Mothers Unite

Author: Jocelyn Elise Crowley
Publisher: Cornell University Press
ISBN: 0801467446
Size: 37.89 MB
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In Mothers Unite!, a bold and hopeful new rallying cry for changing the relationship between home and the workplace, Jocelyn Elise Crowley envisions a genuine, universal world of workplace flexibility that helps mothers who stay at home, those who work part time, and those who work full time balance their commitments to their jobs and their families. Achieving this goal, she argues, will require a broad-based movement that harnesses the energy of existing organizations of mothers that already support workplace flexibility in their own ways. Crowley examines the efforts of five diverse national mothers' organizations: Mocha Moms, which aims to assist mothers of color; Mothers of Preschoolers (MOPS), which stresses the promotion of Christian values; Mothers & More, which emphasizes support for those moving in and out of the paid workforce; MomsRising, which focuses on online political advocacy; and the National Association of Mothers' Centers (NAMC), which highlights community-based networking. After providing an engaging and detailed account of the history, membership profiles, strategies, and successes of each of these organizations, Crowley suggests actions that will allow greater workplace flexibility to become a viable reality and points to many opportunities to promote intergroup mobilization and unite mothers once and for all.

Dangerous Pregnancies

Author: Leslie J. Reagan
Publisher: Univ of California Press
ISBN: 0520274571
Size: 28.27 MB
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“Compellingly attentive to medical and legal structures, but also to dramatic human choices, Dangerous Pregnancies provides a boldly argued and carefully documented historical grounding for critical debates in public policy and women’s rights.”—David Roediger, author of How Race Survived U.S. History "Both a gripping story of the activism of middle-class mothers and an insightful study of abortion law reform, Dangerous Pregnancies is a compelling argument about reproductive rights, immunization, and the public health power of the state. A terrific book."—Molly Ladd-Taylor, author of "Bad" Mothers: The Politics of Blame in Twentieth-Century America and Mother-Work: Women, Child Welfare, and the State, 1890-1930. "Accessible and clearly written, Reagan's illuminating account of German measles is immensely valuable both in itself and as a window into larger issues of gender, public health, and bioethics."—Charles Rosenberg, author of The Cholera Years and No Other Gods: On Science and American Social Thought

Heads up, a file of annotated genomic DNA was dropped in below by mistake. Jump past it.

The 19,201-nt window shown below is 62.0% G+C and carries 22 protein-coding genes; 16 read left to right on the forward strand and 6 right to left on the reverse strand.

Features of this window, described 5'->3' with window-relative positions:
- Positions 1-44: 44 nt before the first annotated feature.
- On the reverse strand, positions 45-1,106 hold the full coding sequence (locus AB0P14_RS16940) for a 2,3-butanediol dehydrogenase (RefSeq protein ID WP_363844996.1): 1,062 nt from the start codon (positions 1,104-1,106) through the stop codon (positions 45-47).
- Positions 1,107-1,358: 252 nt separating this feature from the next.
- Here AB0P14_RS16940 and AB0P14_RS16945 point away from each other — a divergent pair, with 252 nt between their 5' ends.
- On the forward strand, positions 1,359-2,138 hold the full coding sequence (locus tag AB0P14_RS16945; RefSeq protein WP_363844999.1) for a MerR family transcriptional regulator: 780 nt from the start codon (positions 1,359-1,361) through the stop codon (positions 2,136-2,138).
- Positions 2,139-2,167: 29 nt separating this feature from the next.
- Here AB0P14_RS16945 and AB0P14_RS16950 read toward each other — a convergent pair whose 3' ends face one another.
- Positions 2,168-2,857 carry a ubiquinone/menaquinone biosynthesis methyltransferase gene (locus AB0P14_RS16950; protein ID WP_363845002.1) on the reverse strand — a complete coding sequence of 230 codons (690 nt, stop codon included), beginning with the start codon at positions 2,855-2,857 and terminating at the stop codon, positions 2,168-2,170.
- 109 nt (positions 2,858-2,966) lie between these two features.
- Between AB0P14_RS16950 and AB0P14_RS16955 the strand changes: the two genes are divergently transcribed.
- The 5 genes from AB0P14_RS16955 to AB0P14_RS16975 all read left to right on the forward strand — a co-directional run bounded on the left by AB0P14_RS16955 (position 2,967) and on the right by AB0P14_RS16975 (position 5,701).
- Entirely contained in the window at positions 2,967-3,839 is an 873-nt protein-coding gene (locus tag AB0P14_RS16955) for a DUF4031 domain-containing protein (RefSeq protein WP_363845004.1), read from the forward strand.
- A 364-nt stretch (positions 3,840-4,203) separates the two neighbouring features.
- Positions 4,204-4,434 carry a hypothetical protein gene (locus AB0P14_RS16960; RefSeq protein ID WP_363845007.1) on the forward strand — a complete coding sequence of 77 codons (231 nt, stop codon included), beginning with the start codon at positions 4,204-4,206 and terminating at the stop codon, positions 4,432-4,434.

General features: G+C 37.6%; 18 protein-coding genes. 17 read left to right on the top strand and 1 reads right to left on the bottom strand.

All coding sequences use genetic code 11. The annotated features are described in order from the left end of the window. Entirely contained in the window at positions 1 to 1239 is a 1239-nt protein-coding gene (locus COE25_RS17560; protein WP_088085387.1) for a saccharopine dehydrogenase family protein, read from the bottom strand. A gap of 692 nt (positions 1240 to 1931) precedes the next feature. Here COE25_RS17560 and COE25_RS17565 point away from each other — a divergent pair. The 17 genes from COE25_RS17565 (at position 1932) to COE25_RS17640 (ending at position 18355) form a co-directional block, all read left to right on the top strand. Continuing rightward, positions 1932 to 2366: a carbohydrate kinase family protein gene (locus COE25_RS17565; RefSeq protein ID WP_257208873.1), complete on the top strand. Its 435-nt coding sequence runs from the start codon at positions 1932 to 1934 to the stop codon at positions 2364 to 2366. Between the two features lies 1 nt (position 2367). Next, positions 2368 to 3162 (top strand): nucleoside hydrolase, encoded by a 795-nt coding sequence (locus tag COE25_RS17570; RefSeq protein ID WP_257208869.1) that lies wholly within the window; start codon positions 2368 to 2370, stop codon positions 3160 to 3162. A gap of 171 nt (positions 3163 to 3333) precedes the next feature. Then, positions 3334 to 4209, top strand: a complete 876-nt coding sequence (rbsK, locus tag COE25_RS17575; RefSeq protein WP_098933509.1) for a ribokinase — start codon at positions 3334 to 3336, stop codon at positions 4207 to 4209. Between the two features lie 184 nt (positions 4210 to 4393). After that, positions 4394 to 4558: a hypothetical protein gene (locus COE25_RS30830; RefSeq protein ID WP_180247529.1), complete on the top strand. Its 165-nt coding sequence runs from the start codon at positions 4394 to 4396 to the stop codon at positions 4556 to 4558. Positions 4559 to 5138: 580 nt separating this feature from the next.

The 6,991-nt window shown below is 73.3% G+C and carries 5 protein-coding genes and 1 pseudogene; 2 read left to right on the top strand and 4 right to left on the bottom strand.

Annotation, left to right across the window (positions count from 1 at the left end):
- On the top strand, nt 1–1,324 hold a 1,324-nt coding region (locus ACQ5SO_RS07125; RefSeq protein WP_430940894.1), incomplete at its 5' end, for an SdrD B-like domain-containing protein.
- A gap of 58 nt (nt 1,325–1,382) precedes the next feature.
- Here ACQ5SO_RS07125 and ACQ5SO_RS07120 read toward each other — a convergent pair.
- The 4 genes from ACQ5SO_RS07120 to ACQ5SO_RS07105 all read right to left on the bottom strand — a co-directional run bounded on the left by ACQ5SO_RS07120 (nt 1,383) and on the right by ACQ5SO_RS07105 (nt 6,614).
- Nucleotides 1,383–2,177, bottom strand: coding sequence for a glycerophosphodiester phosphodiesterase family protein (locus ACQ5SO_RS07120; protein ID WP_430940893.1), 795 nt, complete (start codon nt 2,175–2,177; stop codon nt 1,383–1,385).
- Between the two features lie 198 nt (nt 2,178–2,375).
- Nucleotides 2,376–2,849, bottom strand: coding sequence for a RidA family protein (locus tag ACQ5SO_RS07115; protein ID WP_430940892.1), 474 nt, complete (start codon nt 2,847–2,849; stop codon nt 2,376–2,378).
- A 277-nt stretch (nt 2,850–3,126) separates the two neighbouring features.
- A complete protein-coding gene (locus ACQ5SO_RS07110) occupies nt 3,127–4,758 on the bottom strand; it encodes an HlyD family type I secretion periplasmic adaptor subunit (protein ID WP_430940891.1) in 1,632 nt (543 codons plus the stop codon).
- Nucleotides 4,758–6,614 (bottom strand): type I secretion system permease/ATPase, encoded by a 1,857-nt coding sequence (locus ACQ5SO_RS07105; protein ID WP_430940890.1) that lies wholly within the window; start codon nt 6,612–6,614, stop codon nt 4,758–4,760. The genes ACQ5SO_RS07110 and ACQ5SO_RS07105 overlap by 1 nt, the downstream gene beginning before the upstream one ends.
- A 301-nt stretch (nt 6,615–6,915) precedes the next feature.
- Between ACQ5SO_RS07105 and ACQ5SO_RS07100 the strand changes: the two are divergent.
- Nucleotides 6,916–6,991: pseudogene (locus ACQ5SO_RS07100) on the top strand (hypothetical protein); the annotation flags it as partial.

Modern Motherhood

Author: Jodi Vandenberg-Daves
Publisher: Rutgers University Press
ISBN: 0813573130
Size: 16.99 MB
Format: PDF, Mobi
View: 122
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How did mothers transform from parents of secondary importance in the colonies to having their multiple and complex roles connected to the well-being of the nation? In the first comprehensive history of motherhood in the United States, Jodi Vandenberg-Daves explores how tensions over the maternal role have been part and parcel of the development of American society. Modern Motherhood travels through redefinitions of motherhood over time, as mothers encountered a growing cadre of medical and psychological experts, increased their labor force participation, gained the right to vote, agitated for more resources to perform their maternal duties, and demonstrated their vast resourcefulness in providing for and nurturing their families. Navigating rigid gender role prescriptions and a crescendo of mother-blame by the middle of the twentieth century, mothers continued to innovate new ways to combine labor force participation and domestic responsibilities. By the 1960s, they were poised to challenge male expertise, in areas ranging from welfare and abortion rights to childbirth practices and the confinement of women to maternal roles. In the twenty-first century, Americans continue to struggle with maternal contradictions, as we pit an idealized role for mothers in children’s development against the social and economic realities of privatized caregiving, a paltry public policy structure, and mothers’ extensive employment outside the home. Building on decades of scholarship and spanning a wide range of topics, Vandenberg-Daves tells an inclusive tale of African American, Native American, Asian American, working class, rural, and other hitherto ignored families, exploring sources ranging from sermons, medical advice, diaries and letters to the speeches of impassioned maternal activists. Chapter topics include: inventing a new role for mothers; contradictions of moral motherhood; medicalizing the maternal body; science, expertise, and advice to mothers; uplifting and controlling mothers; modern reproduction; mothers’ resilience and adaptation; the middle-class wife and mother; mother power and mother angst; and mothers’ changing lives and continuous caregiving. While the discussion has been part of all eras of American history, the discussion of the meaning of modern motherhood is far from over.